R | 1h 29min | Comedy | 19 February 1999 (USA)
Office spaces have come in various configurations throughout the 20th century. Open layouts have been most predominant, at least until the 1960s. They were originally designed so that there would be more teamwork and spontaneous communication between office workers. However, open layouts also brought along a multitude of detriments, with issues such as heightened anxiety, noise, and a general lack of privacy.
In the 1960s, as a reaction to the open-office layout, the cubicle-office plan was developed and quickly became popular. It allowed for more privacy, less noise, and a little more personalization as workers could decorate their spaces since they were ensconced by three walls. This afforded folks some individuality.
Director Mike Judge’s 1999 film “Office Space” delves into some of the sociopolitical hijinks that arose when the cubicle craze was at its peak. Much of the impetus behind this hilarious comedy came from Judge’s animated series of shorts, titled “Milton,” which he created in 1991. In fact, the live-action version of Milton is even included in this film (played by character actor Stephen Root).
The film is set in the drab “Initech” building—the type of ubiquitous corporate building found in typical business parks across North America. The film centers on the monotonous office lives of the main protagonist Peter (Ron Livingston) and his fellow brohams and cubicle neighbors in misery, Michael Bolton (David Herman) and Samir Nagheenanajar (Ajay Naidu). Michael is particularly embittered since he shares his name with a certain smarmy romantic lyricist, which is a running joke around the office.
Peter’s girlfriend, Joanna (Jennifer Aniston), is a server at a casual dining establishment (think: Chili’s, Applebee’s, or TGI Fridays). She routinely gets chastised for not having enough “flair,” meaning she doesn’t wear enough of the goofy pins that the company hands out to its employees.
One day, while hanging out with Joanna, Peter reveals that he isn’t particularly motivated to keep working at his white-collar job. Soon after, he seeks out a therapist to sort out his motivational issues. Unfortunately, the therapist drops dead right in the middle of one of their sessions, leaving Peter in a state of zero inhibitions.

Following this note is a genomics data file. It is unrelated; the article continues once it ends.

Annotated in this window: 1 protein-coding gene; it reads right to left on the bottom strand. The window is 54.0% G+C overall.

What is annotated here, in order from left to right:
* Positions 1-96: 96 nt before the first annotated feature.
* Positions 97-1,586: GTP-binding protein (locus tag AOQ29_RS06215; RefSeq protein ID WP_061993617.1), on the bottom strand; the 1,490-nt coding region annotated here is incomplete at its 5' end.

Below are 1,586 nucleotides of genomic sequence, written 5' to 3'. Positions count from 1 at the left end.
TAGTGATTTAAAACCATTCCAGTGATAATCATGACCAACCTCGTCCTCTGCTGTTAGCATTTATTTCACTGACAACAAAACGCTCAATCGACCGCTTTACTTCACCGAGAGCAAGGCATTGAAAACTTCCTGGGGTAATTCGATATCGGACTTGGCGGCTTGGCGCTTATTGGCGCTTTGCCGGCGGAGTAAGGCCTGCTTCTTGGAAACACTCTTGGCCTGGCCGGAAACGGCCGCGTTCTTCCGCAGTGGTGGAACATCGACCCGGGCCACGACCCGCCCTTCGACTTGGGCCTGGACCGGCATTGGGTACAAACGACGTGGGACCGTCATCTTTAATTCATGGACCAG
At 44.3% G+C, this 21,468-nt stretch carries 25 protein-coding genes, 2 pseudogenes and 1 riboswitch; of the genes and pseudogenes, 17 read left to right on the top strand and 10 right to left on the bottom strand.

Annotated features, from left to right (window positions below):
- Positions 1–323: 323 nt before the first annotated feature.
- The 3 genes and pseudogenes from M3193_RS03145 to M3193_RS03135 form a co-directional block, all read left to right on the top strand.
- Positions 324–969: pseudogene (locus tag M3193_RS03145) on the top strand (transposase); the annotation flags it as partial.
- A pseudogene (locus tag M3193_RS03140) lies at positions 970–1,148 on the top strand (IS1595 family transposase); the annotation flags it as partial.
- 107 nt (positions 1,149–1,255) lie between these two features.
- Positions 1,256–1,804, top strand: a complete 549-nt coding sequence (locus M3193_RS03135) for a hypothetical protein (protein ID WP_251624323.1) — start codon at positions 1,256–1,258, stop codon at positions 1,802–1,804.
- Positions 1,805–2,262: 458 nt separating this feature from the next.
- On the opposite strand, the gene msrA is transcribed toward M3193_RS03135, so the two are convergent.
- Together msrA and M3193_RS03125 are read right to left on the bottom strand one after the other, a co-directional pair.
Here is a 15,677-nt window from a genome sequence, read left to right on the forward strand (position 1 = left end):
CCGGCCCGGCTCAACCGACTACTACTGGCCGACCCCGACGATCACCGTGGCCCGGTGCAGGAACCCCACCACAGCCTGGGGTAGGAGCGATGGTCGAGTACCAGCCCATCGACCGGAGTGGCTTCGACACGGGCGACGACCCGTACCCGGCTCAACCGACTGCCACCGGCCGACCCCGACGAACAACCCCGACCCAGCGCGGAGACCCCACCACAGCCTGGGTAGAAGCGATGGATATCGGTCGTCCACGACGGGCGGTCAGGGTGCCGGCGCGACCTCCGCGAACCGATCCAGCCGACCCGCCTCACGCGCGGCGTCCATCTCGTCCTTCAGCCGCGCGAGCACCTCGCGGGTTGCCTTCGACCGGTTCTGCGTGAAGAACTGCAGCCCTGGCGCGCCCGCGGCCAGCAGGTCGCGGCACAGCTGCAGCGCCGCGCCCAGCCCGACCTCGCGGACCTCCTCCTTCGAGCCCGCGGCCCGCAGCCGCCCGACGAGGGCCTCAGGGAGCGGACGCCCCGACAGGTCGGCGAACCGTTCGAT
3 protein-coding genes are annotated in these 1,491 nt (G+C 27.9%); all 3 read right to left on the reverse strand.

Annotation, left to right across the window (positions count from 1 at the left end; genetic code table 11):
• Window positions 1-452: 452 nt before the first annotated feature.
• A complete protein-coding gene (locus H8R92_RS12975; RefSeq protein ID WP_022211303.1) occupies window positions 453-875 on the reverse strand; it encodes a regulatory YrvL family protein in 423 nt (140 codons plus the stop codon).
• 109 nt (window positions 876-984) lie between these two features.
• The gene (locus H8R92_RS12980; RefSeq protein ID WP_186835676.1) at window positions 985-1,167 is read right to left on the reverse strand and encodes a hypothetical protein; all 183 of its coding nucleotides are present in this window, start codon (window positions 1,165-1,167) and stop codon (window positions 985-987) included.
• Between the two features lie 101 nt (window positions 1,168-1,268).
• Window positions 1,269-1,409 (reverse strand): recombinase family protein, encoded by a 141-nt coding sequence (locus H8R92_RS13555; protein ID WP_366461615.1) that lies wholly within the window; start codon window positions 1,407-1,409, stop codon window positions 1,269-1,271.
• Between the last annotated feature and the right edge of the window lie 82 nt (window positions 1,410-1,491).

Upper management soon notices Peter’s new, laissez-faire attitude (he shows up later for work, if at all, and plays games when he’s at the office), and instead of disciplining him, they hand him a promotion.
Ironically, one of the bigwigs comments: “That’s just a straight shooter with upper-management written all over him.” Meanwhile, Joanna has finally had enough of her job, and she quits and storms out of the restaurant.
Eventually, Peter, Michael, and Samir concoct a scheme to release a computer virus that will conveniently siphon off pennies from Initech’s accounts. They justify this plan by saying that the company won’t even miss the small change that they’ll extract regularly. Of course, the plan goes haywire and things suddenly get serious for the thieving trio.
The film, with stellar performances by Livingston, Aniston, Herman, and Naidu, as well as Gary Cole as the three men’s boss Bill Lumbergh, is filled with humorous scenes that just about anyone who has ever worked an office job can relate to. In a particularly funny scene, the three men take their finicky office printer out into a field and give it a savage baseball bat beatdown, reminiscent of the brutal mafia beating featured in Martin Scorsese’s 1995 mob film “Casino.”
In all, “Office Space” is a lighthearted, charming, and good-natured comedy that is consistently funny due to Judge’s wicked sense of humor (he also wrote the script). Watch with loved ones for lots of shared laughs.
Director: Mike Judge
Starring: Ron Livingston, Jennifer Aniston, David Herman
Running Time: 1 hour, 29 minutes
Release Date: Feb. 19, 1999 (USA)
Rated: 3.5 stars out of 5